Microcomputer-Based RTC of CSOs in an Industrialized City.
The City of Hamilton is still largely served by combined sewers. During dry weather, and small storm events, combined sewage is conveyed to the Region’s Woodward Avenue STP. During larger rainfall events, specifically high intensity thunderstorms, the combined discharge of stormwater runoff and sanitary wastewater may exceed the capacity of the sanitary interceptors and STP. Automatic regulators installed at various points in the system limit flow to the interceptors resulting in CS0s. The advent of inexpensive, computationally powerful microcomputers has introduced the possibility of economically controlling these regulators in real-time to minimize CS0s. While a small number of applications of this technology exist elsewhere, this approach has not been sufficiently tested in Ontario.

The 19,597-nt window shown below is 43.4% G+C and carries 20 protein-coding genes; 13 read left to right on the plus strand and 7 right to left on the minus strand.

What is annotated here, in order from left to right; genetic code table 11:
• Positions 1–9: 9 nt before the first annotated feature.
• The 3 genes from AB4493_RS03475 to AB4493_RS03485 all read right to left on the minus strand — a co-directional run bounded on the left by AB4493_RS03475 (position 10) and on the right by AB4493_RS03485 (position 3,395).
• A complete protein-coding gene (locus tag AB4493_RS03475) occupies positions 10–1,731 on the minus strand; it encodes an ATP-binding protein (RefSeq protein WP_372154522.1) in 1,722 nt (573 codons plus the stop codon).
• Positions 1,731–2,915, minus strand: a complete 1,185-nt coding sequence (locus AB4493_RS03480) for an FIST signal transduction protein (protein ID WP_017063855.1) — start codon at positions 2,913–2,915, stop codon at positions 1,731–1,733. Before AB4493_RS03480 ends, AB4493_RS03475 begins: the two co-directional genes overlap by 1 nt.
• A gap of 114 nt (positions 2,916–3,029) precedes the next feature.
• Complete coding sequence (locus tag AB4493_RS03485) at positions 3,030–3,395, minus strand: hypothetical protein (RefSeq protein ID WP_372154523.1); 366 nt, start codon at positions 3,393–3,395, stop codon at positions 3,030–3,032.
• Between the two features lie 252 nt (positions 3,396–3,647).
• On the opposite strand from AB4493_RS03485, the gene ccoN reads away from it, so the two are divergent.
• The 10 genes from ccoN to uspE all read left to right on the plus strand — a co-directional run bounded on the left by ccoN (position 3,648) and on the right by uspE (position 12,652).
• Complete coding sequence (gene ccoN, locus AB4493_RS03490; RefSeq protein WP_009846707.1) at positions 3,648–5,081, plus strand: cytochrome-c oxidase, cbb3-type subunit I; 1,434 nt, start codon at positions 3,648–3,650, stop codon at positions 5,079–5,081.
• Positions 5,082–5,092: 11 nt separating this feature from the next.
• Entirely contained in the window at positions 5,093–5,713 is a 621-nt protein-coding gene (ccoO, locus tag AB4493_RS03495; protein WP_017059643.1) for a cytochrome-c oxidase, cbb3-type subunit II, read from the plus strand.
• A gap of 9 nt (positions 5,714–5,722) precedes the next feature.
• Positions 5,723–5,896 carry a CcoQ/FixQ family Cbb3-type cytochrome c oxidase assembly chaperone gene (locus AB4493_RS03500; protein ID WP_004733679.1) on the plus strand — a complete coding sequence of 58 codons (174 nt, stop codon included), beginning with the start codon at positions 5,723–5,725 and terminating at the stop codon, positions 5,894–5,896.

In 1989 the Regional Municipality of Hamilton-Wentworth initiated a demonstration project to design, install and evaluate a microcomputer-based real-time control system for managing CS0s. This paper reviews the following components of the Royal Avenue RTC Demonstration Project:
1. the design and installation of a real-time rainfall and flow monitoring network and telemetry system;
2. the design and installation of a microcomputer controller for operating the automatic sluice gate in the Royal Avenue CSO Regulator;
3. the estimation of CSO frequencies and volumes at Royal Avenue (with and without RTC) via continuous modelling, using the SWMM RUNOFF and TRANSPORT modules; and
4. the development of software for real-time data acquisition, database management and processing, and RTC of the Royal Avenue CSO regulator.
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